So either ECUSA and the Diocese are so confident that the Court will decline to hear St. Luke's petition that they decided not to file any response, or else they are starting to watch all the money they have been shelling out for legal fees, and are having to prioritize where it gets spent. Either way, this marks a retreat from the "take-no-prisoners" strategy they have been following up to this point, and could reflect the recent budget cuts, as I discussed in this post.
|~~~Date~~~||~~~~~~~Proceedings and Orders~~~~~~~~~~~~~~~~~~~~~|
|Dec 15 2009|
Petition for a writ of certiorari filed.
(Response due January 19, 2010)
|Jan 5 2010|
Waiver of right of respondent Episcopal Church to respond filed.
|Jan 8 2010|
Waiver of right of respondents Protestant Episcopal Church
in the Diocese of Los Angeles, et al. to respond filed.
The Supreme Court will assign St. Luke's petition to a conference in the coming weeks (probably the one on February 19), and then we will hear some coming Monday whether they have granted or declined review. (If the Conference Date is February 19, the decision will be announced at the Court's morning session on Tuesday, February 23, because of the holiday on February 22.) It will take the vote of at least four out of the nine justices on the Court for review to be granted, and for the case to be set for full briefing and oral argument. Grants of review are statistically very rare; only one in every 25 cases or so on the "paid docket" (the ones in which all the required fees are paid, as opposed to the 5,000+ petitions filed each year in forma pauperis) make it to consideration by the full Court.
We have about a month to wait before seeing whether ECUSA's strategy saved it any money. Stay tuned.
[UPDATE 01/21/2010: I have received a copy of the response, filed by ECUSA and the group previously organized under Bishop Gulick in Fort Worth, in the pending mandamus proceedings before the Second District Court of Appeal, which has agreed to review Judge Chupp's order denying Bishop Iker's Rule 12 motion (and also refusing to reconsider that ruling). It has not yet been posted on the website of the Episcopal group, although the Diocese of Fort Worth itself has put up a brief statement about it.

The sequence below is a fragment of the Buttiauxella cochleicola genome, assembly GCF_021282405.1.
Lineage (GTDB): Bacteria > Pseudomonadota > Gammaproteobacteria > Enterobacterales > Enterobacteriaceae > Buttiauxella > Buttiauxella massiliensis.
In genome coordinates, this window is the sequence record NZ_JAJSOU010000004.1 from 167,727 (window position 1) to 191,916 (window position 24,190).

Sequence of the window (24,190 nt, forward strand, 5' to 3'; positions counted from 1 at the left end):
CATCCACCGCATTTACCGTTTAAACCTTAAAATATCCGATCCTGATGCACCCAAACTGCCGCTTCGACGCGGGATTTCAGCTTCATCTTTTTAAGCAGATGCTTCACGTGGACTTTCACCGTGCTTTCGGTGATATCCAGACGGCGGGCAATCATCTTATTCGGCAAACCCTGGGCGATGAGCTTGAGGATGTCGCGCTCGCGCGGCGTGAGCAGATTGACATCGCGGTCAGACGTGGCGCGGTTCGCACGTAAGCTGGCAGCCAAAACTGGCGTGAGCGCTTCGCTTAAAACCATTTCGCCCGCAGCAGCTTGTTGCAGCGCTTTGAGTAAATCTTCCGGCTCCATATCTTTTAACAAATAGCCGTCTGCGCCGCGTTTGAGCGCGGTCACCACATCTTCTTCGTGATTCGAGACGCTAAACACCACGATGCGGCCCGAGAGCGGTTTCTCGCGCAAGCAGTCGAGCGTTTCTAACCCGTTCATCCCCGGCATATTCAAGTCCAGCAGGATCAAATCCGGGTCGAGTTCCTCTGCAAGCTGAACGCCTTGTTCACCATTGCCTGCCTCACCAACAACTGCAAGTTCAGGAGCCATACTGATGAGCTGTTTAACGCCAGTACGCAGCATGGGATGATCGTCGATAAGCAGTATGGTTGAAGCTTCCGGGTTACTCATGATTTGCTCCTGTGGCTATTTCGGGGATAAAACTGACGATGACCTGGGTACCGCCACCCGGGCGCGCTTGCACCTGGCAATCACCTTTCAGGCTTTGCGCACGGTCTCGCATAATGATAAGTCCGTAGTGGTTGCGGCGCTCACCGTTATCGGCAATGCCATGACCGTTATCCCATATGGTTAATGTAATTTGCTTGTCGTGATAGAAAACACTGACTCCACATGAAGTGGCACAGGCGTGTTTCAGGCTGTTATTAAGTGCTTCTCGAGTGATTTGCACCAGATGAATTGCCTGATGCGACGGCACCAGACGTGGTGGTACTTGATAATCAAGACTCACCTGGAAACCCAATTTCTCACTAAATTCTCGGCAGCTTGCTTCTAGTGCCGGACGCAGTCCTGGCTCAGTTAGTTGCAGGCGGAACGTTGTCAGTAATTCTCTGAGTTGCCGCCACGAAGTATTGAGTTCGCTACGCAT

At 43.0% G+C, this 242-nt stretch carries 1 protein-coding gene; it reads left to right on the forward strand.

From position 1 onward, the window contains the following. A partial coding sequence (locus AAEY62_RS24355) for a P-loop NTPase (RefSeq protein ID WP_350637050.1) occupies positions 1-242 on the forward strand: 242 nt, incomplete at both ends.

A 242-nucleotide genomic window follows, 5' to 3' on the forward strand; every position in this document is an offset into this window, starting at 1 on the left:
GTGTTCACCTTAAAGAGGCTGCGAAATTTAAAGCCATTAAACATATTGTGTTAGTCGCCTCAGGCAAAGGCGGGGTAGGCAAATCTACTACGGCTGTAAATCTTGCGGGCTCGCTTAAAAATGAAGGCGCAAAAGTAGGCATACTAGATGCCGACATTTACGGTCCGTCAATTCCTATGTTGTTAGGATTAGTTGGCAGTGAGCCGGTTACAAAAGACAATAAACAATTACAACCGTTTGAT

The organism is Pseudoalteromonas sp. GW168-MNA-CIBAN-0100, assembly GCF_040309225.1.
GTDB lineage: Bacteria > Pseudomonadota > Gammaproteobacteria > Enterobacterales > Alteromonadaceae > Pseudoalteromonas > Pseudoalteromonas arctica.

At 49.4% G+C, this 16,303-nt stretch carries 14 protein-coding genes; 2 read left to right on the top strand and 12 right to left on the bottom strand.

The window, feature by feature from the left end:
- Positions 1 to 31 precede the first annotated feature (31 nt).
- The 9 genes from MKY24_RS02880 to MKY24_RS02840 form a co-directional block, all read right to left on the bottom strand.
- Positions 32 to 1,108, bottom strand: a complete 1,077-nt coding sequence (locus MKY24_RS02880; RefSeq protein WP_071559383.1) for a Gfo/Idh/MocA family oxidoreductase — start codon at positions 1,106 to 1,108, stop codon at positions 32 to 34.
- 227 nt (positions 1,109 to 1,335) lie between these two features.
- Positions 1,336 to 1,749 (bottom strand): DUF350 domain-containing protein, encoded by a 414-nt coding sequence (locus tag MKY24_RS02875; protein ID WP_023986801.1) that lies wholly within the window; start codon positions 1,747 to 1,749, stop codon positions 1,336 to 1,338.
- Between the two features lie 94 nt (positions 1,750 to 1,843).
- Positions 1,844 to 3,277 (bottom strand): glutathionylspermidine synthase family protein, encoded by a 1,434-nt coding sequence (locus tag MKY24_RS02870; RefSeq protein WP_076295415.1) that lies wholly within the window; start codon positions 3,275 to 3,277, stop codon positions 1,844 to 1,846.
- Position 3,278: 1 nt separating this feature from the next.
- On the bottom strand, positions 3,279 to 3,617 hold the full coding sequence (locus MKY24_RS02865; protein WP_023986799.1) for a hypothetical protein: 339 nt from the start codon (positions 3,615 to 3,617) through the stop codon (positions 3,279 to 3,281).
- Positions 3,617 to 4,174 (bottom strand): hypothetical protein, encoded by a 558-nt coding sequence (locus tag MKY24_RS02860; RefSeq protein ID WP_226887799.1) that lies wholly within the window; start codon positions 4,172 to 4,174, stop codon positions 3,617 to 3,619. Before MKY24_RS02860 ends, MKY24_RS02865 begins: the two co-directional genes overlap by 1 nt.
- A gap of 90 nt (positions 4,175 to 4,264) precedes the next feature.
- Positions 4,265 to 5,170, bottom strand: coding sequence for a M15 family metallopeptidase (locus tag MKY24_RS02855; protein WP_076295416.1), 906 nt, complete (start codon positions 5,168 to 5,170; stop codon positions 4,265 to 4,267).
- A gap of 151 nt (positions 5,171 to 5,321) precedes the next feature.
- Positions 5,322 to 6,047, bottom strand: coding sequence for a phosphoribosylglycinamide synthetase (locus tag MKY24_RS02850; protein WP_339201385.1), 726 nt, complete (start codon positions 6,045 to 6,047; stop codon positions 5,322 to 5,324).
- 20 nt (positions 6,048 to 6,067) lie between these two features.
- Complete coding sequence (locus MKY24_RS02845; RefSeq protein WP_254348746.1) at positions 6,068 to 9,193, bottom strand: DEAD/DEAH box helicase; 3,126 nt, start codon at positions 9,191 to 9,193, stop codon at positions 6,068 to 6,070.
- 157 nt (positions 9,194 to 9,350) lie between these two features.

I will be putting up a longer post shortly that deals with the misstatements of fact and the arguments in the response. What I noted in the response which was of special interest to my topic above was this statement on page 44, casually made in connection with a reference to the September 18 decision by the Supreme Court of South Carolina, All Saints Parish Waccamaw v. Protestant Episcopal Church in the Diocese of South Carolina (bold added for emphasis):
[The South Carolina Supreme Court's decision in All Saints Waccamaw] also runs counter to the many decisions that have held for The Episcopal Church in these kinds of cases [footnote omitted], and U.S. Supreme Court review is being sought.If ECUSA or the Diocese of South Carolina is asking the Supreme Court to review that decision, then they (or one of them) must have sought and obtained an extension of time within which to file their petition for certiorari (review) with the Court. Normally, a party has up to ninety days from the date of the lower court's decision within which to file for review in the Supreme Court, but that time period may be extended for up to 60 days upon application to the justice in charge of the circuit where the court whose decision is the subject of the petition is located. (For South Carolina, that would be Chief Justice Roberts, who is assigned to the Fourth Circuit.) Since the South Carolina decision was handed down on September 18, the 90-day period expired on December 17; a further 60-day extension, if that was what has been granted, would run to February 15.
A search of the Supreme Court's docket this morning does not turn up any filing yet in the South Carolina case. In seeking review, ECUSA apparently contends that the decision in All Saints Waccamaw "runs counter to the many decisions that have held for the Episcopal Church in these kinds of cases" -- of which the decision in the St. Luke's case is one example. It would be ironic (and somewhat atypical) of the Supreme Court to grant review of the South Carolina decision after denying review of the contrary California decision -- but that is just what ECUSA is asking the Court to do.]